A New Therapeutic Paradigm: From Doing to Being
New Ways of Thinking and Revolutionary Common Sense
I worked in a school for kids with autism and I interviewed the families. I learned that their worlds revolved around the condition of autism. They had very difficult days and nights, and they couldn’t enjoy vacations or even family dinners! I thought, "Shame on me!" I had been doing things to kids, but had done nothing to help the family as a whole! Putting a kid on a scooter board is not going to "fix" him. I realized I needed to focus on doing things so a child and his family could have good days and nights, good family vacations, good dinners, or anything else!
This article is an eye-opening interview with therapists/university professors who are helping their students learn new ways to assist children and adults with disabilities. Following is a brief excerpt:
Q: How is the class you’re teaching (“Neurological Issues and Interventions”) different from the way you were taught?
Beth: We begin by talking about children without disabilities and the importance of every child having opportunities to participate in typical environments and activities. We also talk about ways of looking at children differently—as children, first—instead of diagnoses, and the importance of focusing on children’s interests and abilities, what they want to do, need to do, and are expected to do. Then problem-solving the supports they need to do these things emerges. Students soon realize that the only way to learn these things is by talking to the child and the family! And when this occurs, we see very positive outcomes for the child and family. We want our students to first learn what’s important to the child. We don’t get into typical therapeutic issues—like assessments—until two months into the class.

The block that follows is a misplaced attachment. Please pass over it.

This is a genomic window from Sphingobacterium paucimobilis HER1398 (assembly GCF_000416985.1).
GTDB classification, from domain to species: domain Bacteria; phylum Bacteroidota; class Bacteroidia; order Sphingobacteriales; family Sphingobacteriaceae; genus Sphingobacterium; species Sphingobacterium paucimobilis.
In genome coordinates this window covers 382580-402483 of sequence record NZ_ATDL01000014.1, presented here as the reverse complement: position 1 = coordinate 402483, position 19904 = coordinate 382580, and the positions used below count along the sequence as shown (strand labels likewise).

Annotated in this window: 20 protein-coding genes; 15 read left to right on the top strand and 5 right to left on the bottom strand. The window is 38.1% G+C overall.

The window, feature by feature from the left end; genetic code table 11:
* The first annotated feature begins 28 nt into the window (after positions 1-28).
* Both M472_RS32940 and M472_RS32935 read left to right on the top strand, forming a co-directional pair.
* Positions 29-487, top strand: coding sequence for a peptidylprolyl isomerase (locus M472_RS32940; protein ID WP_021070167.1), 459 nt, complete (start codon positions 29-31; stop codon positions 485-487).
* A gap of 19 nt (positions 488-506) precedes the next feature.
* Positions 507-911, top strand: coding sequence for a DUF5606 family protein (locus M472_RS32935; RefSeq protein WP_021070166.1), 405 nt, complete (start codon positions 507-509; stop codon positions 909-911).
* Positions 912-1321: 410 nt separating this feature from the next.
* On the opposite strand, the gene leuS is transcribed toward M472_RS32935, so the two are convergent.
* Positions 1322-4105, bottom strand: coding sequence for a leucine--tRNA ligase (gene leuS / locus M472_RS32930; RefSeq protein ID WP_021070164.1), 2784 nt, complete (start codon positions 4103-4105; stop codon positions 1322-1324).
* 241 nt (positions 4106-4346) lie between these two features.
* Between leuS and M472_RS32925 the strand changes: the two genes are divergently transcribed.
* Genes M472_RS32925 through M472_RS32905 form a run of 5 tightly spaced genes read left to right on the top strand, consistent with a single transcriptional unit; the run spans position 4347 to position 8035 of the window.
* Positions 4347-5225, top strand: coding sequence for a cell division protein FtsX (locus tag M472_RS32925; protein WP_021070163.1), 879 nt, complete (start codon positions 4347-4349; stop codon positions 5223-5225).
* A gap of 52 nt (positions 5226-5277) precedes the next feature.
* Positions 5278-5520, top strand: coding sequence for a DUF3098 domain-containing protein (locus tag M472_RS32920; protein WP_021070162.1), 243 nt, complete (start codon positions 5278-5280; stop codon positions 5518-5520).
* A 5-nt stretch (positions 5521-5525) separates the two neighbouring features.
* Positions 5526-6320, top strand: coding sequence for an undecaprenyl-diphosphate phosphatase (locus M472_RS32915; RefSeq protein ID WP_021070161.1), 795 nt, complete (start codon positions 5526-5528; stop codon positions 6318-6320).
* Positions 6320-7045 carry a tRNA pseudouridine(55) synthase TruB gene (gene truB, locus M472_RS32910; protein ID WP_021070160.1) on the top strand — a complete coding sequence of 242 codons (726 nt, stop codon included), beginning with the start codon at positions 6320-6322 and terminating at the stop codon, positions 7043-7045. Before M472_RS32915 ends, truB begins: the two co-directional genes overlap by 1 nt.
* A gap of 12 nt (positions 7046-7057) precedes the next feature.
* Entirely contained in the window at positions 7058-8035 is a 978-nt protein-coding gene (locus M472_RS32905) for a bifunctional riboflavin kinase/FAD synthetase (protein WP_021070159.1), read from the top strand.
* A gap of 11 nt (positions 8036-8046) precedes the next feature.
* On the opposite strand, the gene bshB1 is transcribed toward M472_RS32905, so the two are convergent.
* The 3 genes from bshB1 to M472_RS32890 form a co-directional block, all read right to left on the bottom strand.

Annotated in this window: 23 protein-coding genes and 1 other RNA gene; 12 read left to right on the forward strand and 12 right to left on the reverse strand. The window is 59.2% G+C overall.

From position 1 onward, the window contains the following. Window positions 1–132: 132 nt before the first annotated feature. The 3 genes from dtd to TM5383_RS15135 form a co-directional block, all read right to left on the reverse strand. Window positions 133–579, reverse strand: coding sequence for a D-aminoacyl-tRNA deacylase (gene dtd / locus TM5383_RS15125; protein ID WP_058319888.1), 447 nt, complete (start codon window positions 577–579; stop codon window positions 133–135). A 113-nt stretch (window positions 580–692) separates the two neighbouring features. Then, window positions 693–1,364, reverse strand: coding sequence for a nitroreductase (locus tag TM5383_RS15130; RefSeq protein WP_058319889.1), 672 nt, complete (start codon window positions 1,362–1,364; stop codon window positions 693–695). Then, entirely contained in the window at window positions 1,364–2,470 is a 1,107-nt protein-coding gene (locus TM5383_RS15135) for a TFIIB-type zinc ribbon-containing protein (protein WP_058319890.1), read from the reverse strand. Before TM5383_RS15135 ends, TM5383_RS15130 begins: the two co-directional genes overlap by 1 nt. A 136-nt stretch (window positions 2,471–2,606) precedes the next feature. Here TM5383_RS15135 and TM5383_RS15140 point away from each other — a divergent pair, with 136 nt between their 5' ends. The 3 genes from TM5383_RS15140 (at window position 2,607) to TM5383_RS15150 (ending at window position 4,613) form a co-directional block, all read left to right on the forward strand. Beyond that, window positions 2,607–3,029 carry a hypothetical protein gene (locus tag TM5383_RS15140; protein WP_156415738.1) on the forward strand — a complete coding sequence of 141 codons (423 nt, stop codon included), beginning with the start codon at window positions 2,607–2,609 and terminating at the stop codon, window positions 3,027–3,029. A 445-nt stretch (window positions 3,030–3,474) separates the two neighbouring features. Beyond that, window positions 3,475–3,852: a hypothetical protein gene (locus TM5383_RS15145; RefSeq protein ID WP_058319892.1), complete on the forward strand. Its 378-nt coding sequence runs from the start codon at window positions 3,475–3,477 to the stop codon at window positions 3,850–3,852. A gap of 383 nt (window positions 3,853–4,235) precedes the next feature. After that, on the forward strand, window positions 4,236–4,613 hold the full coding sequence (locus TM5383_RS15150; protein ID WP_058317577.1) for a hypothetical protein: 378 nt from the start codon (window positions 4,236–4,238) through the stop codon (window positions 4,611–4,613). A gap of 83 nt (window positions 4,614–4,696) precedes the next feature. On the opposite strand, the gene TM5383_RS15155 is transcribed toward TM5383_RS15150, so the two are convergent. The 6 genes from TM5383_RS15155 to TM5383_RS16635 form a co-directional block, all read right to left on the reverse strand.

Rene: And beyond focusing on what the child wants to do, we help students learn about the cultural piece. For example, what is the environment in a school classroom? What are expectations for the child? How can I influence the teacher’s expectations of the child in that environment? Sometimes you can best support the child by addressing what’s going on in the environment. Click here to continue.